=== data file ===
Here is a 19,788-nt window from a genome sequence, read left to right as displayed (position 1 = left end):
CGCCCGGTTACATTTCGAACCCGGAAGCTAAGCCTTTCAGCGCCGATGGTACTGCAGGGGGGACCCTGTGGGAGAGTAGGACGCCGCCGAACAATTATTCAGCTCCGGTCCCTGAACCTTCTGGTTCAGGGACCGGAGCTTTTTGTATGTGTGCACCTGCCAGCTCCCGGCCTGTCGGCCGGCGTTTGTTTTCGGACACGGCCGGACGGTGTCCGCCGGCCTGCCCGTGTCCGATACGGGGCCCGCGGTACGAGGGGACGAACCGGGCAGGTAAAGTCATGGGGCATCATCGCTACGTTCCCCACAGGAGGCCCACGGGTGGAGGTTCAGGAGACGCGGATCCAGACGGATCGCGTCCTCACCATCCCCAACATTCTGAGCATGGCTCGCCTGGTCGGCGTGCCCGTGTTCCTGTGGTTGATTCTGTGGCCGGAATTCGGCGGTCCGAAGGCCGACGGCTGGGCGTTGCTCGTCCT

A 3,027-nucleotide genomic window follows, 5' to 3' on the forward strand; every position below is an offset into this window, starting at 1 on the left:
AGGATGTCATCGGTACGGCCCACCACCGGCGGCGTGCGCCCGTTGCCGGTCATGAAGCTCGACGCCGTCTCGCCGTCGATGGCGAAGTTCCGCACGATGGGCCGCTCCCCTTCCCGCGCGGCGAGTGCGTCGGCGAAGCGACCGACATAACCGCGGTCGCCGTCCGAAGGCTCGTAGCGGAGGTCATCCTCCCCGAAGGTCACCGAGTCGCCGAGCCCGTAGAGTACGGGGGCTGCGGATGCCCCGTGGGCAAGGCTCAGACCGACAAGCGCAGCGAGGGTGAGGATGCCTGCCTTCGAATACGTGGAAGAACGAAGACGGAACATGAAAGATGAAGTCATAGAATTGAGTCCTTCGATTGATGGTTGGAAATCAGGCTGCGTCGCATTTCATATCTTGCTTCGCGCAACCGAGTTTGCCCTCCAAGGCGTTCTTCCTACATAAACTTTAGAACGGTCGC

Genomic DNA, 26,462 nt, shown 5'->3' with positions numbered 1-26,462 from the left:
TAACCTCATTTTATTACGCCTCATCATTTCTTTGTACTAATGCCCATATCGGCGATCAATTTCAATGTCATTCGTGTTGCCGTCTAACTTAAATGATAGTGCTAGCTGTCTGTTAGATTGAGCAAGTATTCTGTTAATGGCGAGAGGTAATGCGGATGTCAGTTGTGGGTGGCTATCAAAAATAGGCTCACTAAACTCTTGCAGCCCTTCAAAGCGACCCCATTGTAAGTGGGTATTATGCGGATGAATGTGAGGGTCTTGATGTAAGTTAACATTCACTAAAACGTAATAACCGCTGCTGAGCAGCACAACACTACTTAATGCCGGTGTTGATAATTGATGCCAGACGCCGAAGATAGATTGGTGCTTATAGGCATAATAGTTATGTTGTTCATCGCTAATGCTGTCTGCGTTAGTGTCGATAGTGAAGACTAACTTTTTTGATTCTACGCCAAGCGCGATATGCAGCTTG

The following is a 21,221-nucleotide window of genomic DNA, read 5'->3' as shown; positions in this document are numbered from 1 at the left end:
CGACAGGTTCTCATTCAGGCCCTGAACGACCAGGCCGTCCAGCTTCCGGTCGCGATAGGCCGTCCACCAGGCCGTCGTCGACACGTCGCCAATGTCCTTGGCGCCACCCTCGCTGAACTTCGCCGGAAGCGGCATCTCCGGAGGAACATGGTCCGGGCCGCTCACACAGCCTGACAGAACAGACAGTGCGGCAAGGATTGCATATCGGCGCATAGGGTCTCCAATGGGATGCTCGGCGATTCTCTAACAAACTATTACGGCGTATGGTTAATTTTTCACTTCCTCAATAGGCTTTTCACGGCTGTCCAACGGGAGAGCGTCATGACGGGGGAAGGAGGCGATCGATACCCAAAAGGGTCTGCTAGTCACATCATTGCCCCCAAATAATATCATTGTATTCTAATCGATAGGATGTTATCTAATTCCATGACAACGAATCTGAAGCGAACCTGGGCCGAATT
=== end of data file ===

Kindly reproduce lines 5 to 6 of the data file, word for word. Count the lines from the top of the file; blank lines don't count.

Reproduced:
Genomic DNA, 26,462 nt, shown 5'->3' with positions numbered 1-26,462 from the left:
TAACCTCATTTTATTACGCCTCATCATTTCTTTGTACTAATGCCCATATCGGCGATCAATTTCAATGTCATTCGTGTTGCCGTCTAACTTAAATGATAGTGCTAGCTGTCTGTTAGATTGAGCAAGTATTCTGTTAATGGCGAGAGGTAATGCGGATGTCAGTTGTGGGTGGCTATCAAAAATAGGCTCACTAAACTCTTGCAGCCCTTCAAAGCGACCCCATTGTAAGTGGGTATTATGCGGATGAATGTGAGGGTCTTGATGTAAGTTAACATTCACTAAAACGTAATAACCGCTGCTGAGCAGCACAACACTACTTAATGCCGGTGTTGATAATTGATGCCAGACGCCGAAGATAGATTGGTGCTTATAGGCATAATAGTTATGTTGTTCATCGCTAATGCTGTCTGCGTTAGTGTCGATAGTGAAGACTAACTTTTTTGATTCTACGCCAAGCGCGATATGCAGCTTG